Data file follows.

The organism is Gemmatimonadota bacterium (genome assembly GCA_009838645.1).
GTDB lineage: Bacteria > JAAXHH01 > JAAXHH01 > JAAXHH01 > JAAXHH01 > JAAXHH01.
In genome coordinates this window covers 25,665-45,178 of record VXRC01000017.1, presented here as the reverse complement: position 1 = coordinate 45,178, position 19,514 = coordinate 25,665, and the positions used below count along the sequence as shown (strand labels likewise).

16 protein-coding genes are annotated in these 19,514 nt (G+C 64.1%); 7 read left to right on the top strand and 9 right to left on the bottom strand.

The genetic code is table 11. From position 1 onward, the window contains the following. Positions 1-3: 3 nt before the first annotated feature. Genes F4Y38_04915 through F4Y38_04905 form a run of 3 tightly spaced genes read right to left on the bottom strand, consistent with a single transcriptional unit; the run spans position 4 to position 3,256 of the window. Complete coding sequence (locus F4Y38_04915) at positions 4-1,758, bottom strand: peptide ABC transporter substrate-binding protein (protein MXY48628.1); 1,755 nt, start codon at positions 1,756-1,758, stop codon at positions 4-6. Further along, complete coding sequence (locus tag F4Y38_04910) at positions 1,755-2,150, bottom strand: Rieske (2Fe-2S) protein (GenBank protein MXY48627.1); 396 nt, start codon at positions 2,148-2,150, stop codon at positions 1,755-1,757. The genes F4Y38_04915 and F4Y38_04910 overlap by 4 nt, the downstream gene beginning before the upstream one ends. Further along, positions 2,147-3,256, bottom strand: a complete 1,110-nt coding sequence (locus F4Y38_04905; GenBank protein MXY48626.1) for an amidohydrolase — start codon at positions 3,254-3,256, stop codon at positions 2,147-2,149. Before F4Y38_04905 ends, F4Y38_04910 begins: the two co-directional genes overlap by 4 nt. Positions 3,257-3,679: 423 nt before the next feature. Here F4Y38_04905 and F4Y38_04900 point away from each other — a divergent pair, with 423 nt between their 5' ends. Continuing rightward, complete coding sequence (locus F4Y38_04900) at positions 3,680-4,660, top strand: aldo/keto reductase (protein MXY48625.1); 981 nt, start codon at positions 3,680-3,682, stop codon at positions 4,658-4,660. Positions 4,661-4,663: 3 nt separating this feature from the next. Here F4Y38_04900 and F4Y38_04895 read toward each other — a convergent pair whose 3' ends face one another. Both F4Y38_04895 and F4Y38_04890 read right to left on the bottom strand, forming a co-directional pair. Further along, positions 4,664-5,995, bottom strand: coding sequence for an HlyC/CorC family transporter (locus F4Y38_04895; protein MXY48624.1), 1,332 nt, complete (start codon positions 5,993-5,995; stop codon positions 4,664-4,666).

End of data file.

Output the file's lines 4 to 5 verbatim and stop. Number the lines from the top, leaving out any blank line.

16 protein-coding genes are annotated in these 19,514 nt (G+C 64.1%); 7 read left to right on the top strand and 9 right to left on the bottom strand.

The genetic code is table 11. From position 1 onward, the window contains the following. Positions 1-3: 3 nt before the first annotated feature. Genes F4Y38_04915 through F4Y38_04905 form a run of 3 tightly spaced genes read right to left on the bottom strand, consistent with a single transcriptional unit; the run spans position 4 to position 3,256 of the window. Complete coding sequence (locus F4Y38_04915) at positions 4-1,758, bottom strand: peptide ABC transporter substrate-binding protein (protein MXY48628.1); 1,755 nt, start codon at positions 1,756-1,758, stop codon at positions 4-6. Further along, complete coding sequence (locus tag F4Y38_04910) at positions 1,755-2,150, bottom strand: Rieske (2Fe-2S) protein (GenBank protein MXY48627.1); 396 nt, start codon at positions 2,148-2,150, stop codon at positions 1,755-1,757. The genes F4Y38_04915 and F4Y38_04910 overlap by 4 nt, the downstream gene beginning before the upstream one ends. Further along, positions 2,147-3,256, bottom strand: a complete 1,110-nt coding sequence (locus F4Y38_04905; GenBank protein MXY48626.1) for an amidohydrolase — start codon at positions 3,254-3,256, stop codon at positions 2,147-2,149. Before F4Y38_04905 ends, F4Y38_04910 begins: the two co-directional genes overlap by 4 nt. Positions 3,257-3,679: 423 nt before the next feature. Here F4Y38_04905 and F4Y38_04900 point away from each other — a divergent pair, with 423 nt between their 5' ends. Continuing rightward, complete coding sequence (locus F4Y38_04900) at positions 3,680-4,660, top strand: aldo/keto reductase (protein MXY48625.1); 981 nt, start codon at positions 3,680-3,682, stop codon at positions 4,658-4,660. Positions 4,661-4,663: 3 nt separating this feature from the next. Here F4Y38_04900 and F4Y38_04895 read toward each other — a convergent pair whose 3' ends face one another. Both F4Y38_04895 and F4Y38_04890 read right to left on the bottom strand, forming a co-directional pair. Further along, positions 4,664-5,995, bottom strand: coding sequence for an HlyC/CorC family transporter (locus F4Y38_04895; protein MXY48624.1), 1,332 nt, complete (start codon positions 5,993-5,995; stop codon positions 4,664-4,666).